World’s largest sex study under way in Denmark
Up to 200,000 people to help scientists reveal how sex impacts our health.
Almost 200,000 randomly selected people in Denmark will have the opportunity to take part in the world’s largest population study into sexual habits.
The study, called Project SEXUS, will cast light on how sex and intimacy affects our health, and the influence our health has on our sex life.
“We’re launching this massive machinery with a great deal of enthusiasm but also a great deal of humility. We’re asking the public to answer some very personal questions, which they may not normally speak to other people about,” says project leader Morten Frisch, a doctor in the Department for Epidemiology Research at Statens Serum Institute, Denmark, and an adjunct professor of sexual health epidemiology at Aalborg University.
“We’re naturally excited because such an investigation has never been made in such detail before,” he says.
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Intimacy just as important as sex
In the confidential survey, participants will answer questions on which gender they are attracted to, their sexual experiences, and how much sex they have.
But the study is concerned with more than just the act of sex itself.
A large part of the questions revolve around contact with other people, how much participants smoke and drink, their background, health, any diseases they might suffer from, and their perception of their own bodies.
The end goal is to identify the positive and negative influences on our sex lives, and how sex and intimacy influence our health.
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What are the positive sides of sex?
While it’s too early to speculate on the findings, the scientists are hopeful that the project might help answer questions such as:
- Are we healthier if we have more sex?
- Are relationships better when both parties have the same desire for sex?
- Do we recover faster from illness if we have active sex lives or a loving partner to confide in?
“We know a lot about how illness or an unhealthy lifestyle negatively influences our sex lives. But I’m most interested in looking more closely at the possible positive effects of a good sex life,” says Professor Christian Graugaard, a lead-scientist on Project SEXUS from the Sexology Research Centre at Aalborg University.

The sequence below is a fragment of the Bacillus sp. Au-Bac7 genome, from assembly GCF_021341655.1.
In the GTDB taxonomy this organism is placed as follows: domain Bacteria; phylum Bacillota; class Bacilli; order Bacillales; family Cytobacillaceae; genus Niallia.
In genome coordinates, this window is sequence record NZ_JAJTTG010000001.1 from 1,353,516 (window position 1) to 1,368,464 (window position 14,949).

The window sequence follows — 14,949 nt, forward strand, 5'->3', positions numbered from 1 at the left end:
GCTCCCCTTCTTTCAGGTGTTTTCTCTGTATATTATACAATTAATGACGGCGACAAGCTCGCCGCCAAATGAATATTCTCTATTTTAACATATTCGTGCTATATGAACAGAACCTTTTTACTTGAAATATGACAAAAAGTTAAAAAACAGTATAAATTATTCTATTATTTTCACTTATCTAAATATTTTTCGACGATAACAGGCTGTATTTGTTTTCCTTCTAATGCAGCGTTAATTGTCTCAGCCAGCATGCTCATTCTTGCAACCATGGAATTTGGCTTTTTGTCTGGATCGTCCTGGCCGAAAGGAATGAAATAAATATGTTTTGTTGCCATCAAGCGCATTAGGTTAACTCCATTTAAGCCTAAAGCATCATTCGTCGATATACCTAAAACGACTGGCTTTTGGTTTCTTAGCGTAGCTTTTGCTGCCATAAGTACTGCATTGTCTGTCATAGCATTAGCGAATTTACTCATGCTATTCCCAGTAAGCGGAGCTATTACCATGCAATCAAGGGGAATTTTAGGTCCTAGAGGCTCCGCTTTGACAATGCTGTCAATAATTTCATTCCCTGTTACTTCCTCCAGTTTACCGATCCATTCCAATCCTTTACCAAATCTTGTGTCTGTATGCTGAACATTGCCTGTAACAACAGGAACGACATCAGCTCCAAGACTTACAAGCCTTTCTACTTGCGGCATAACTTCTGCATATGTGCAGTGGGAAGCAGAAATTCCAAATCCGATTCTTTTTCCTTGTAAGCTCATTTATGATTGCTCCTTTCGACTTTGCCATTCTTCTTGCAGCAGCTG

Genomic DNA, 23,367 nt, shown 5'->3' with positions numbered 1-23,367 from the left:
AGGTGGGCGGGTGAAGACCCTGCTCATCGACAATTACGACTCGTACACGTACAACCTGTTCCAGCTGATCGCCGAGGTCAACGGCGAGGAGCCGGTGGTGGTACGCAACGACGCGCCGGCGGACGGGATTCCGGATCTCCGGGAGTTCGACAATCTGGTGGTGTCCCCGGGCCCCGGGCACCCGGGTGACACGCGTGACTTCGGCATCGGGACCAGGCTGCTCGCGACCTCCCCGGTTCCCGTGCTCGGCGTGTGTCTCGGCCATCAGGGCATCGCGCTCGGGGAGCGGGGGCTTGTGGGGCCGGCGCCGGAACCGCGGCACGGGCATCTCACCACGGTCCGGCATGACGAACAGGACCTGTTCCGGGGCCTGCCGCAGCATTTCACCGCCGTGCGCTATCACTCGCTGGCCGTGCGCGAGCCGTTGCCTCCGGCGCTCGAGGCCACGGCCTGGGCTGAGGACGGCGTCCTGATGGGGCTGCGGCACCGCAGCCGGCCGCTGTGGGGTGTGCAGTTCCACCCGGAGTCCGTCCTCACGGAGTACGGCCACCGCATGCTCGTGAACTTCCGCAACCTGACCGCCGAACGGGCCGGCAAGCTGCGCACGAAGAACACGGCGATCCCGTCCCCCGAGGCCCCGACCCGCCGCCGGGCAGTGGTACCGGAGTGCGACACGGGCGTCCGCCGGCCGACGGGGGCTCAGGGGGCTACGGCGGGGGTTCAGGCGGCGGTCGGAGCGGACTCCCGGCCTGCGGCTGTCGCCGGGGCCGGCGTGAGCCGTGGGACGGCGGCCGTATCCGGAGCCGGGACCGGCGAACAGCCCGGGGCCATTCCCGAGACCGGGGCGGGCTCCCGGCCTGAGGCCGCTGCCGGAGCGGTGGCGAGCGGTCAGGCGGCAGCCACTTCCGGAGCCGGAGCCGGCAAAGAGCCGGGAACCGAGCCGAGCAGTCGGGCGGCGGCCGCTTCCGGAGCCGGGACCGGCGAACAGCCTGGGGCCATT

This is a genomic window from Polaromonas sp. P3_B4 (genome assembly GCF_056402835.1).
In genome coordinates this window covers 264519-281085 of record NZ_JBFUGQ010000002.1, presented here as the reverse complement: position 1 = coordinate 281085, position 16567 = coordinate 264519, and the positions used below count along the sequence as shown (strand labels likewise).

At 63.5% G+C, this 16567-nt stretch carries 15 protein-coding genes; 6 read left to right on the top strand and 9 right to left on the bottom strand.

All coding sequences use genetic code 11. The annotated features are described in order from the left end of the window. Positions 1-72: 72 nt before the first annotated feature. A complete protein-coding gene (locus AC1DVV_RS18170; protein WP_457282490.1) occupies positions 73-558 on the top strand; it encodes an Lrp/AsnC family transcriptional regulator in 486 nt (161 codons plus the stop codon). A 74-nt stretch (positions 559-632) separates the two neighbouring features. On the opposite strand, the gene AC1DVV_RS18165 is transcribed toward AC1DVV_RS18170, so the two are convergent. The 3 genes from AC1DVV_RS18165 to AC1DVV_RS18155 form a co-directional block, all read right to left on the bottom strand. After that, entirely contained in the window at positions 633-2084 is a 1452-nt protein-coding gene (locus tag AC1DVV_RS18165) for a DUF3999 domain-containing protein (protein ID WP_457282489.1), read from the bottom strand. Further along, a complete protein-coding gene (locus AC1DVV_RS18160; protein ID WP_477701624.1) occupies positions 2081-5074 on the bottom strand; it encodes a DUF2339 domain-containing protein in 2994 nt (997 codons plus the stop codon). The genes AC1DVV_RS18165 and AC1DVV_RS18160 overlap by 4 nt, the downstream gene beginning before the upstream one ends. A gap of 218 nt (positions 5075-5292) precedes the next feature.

“For example, other scientists have suggested that men have a lower risk of prostate cancer when they ejaculate more frequently, but is there any truth to this? The study will be able to cast new light on issues such as this,” he says.
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Study will confirm and refute common myths
The study will be repeated in a few years time to track developments and connections that would otherwise be impossible to monitor during a single study that captures a snapshot of people’s lives.
For example, previous studies have found that overweight people in general have less sex. But do they have less sex after putting on weight, or did they put on weight due to stress in a relationship, prompting them to eat more and have less sex? And does this distinction have health implications?
Similarly, the study will address a number of common misconceptions about sex, says Frisch.
“Some will probably turn out to be pure speculation, while others will warrant further investigation. There are many unknown connections due to the fact that nobody has studied them systematically,” he says.
Read more in the Danish version of this article on Videnskab.dk
Translated by: Catherine Jex